Chemical cautery with silver nitrate is performed for mild active bleeding or after bleeding has stopped and prominent vessels identified. Only one side of the septum is cauterized to reduce the risk of perforation. Optimal results occur when the cauterization is started on the surrounding tissues and then upon the source itself. The silver nitrate stick should be rolled over the area for 5-10 seconds until a grey eschar forms, avoiding prolonged use or too much pressure. Silver nitrate works best on a relatively bloodless surface as any blood flow will wash away the silver nitrate before it can act.
Explore This IssueACEP News: Vol 28 – No 06 – June 2009
An alternative to cautery is NosebleedQR, a non-prescription powder of hydrophilic polymer and potassium salts, which rapidly forms a crust once applied to a bleeding lesion. The powder is loaded onto an applicator swab and applied firmly to the site allowing it to interact with the blood directly. This is followed by pinching the nose or maintaining direct pressure for 15-20 seconds. Cost is less than $10.
Nasal packing has been the next step for persistent bleeding if cautery is unsuccessful or if no obvious site on the septum is visible. Commercially available balloons are simple to use, rapid, and quite effective for anterior bleeds.
The Rapid Rhino is composed of an inflatable balloon coated with a carboxymethylcellulose hydrocolloid compound that acts as a platelet aggregator and also forms a lubricant upon contact with water. After soaking in a basin of sterile water for 30 seconds, the device is inserted along the septal floor and parallel to the hard palate until the fabric ring is well within the naris. Using a 20-mL syringe, inflate the device with air, stopping when the pilot cuff becomes rounded and feels firm when squeezed, similar to placement of an endotracheal tube. Different sizes are available—a 4.5 cm for children, 5.5 cm for anterior epistaxis, and 7.5 cm for posterior bleeds.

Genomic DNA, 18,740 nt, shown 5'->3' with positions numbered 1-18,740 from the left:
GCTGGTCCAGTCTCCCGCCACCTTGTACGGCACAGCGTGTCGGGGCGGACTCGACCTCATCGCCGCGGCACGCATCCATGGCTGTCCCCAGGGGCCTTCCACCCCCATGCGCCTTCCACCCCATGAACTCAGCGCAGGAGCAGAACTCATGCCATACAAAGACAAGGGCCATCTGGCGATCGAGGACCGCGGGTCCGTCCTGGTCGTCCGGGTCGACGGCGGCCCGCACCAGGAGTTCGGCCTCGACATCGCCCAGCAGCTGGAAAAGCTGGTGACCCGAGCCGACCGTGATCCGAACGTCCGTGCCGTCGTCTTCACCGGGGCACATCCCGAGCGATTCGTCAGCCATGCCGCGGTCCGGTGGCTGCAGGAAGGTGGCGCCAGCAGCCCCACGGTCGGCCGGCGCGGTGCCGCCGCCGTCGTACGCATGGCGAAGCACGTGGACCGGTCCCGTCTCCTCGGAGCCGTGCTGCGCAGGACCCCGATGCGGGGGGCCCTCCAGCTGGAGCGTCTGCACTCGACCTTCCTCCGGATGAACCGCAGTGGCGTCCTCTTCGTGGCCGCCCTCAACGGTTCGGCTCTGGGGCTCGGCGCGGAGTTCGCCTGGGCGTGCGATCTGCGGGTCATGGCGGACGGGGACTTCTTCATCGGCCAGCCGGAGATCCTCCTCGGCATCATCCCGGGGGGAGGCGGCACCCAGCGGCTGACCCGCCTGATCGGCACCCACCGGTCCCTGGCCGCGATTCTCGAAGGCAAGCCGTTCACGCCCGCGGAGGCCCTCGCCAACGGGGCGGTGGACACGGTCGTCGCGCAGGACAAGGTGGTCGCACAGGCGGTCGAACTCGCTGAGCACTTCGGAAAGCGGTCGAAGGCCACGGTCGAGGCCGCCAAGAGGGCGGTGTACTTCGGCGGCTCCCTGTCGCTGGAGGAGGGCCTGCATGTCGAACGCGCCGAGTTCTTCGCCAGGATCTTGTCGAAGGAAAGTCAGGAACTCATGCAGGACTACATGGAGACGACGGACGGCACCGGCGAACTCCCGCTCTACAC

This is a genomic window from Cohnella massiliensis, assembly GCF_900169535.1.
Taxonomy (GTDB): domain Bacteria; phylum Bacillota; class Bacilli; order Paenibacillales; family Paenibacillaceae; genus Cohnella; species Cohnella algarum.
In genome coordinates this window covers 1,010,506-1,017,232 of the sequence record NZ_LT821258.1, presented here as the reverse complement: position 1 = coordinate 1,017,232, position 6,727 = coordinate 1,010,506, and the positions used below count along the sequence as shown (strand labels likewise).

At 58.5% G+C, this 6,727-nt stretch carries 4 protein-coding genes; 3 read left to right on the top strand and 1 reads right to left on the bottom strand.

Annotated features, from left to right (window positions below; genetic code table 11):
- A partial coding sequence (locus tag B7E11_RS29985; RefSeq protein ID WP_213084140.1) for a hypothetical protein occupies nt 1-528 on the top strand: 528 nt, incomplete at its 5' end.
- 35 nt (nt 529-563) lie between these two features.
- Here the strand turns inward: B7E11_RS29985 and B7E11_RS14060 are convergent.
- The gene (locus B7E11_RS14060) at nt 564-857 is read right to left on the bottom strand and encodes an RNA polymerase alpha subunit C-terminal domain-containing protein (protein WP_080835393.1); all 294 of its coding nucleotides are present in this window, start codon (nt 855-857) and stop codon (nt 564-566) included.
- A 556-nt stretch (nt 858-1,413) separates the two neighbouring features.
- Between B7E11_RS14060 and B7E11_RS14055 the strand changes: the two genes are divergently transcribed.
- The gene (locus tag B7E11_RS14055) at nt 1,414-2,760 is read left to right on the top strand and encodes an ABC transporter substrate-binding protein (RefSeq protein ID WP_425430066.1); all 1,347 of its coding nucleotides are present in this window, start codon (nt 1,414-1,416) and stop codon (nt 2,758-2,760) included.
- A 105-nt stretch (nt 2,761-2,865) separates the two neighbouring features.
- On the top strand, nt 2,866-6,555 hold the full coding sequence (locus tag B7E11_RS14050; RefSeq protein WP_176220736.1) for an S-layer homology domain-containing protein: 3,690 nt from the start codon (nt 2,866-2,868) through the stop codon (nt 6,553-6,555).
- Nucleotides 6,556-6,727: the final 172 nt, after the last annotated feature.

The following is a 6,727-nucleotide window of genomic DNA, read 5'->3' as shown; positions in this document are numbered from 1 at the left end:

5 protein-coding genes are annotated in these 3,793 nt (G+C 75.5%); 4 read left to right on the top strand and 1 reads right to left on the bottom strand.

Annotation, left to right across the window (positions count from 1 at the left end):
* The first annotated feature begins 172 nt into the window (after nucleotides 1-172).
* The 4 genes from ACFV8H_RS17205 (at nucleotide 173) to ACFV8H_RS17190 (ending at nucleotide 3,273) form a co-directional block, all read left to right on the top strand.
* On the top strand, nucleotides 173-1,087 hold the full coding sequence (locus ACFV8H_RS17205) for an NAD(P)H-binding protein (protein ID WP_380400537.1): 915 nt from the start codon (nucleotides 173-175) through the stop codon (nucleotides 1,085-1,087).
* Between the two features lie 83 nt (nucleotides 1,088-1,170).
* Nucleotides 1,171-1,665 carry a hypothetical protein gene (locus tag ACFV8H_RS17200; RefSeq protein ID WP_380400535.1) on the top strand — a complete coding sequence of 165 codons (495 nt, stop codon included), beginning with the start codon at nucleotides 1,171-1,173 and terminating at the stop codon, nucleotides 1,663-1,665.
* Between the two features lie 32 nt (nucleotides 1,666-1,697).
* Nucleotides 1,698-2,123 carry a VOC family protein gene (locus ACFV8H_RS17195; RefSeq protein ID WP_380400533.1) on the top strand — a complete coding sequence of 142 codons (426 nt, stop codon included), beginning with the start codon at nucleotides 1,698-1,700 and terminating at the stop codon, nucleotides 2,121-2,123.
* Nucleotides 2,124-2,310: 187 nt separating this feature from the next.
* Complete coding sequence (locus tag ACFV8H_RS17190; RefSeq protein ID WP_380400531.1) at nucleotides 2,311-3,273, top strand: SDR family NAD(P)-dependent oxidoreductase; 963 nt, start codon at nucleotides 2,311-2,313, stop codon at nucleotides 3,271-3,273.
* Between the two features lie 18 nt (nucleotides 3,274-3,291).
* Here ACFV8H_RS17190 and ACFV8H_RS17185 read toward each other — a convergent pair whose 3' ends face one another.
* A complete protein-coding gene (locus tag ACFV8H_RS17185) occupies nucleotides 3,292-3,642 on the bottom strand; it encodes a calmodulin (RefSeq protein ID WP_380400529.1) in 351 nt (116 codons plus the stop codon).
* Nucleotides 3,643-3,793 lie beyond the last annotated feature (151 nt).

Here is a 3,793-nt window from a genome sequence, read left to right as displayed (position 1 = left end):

Advantages of the Rapid Rhino over traditional compressed foam products include ease of insertion, patient comfort, and minimal rebleeding upon removal.3 Nasal packs are reported to stop bleeding in 60%-80% of cases refractory to pressure and vasoconstrictors. The pack is left in place for 72 hours. At the follow-up visit, the nose is re-inspected, ideally by an otolaryngologist, to exclude any organic pathology that may have accounted for the bleeding.
A variety of hemostatic compounds that do not require extraction are useful for patients with or without coagulopathies. Oxidized regenerated cellulose (Surgicel or Oxycel) and absorbable gelatin foam (Gelfoam) increase clot formation by encouraging platelet aggregation, can conform to irregular surfaces, and provide some degree of tamponade. Place the product directly over the bleeding site.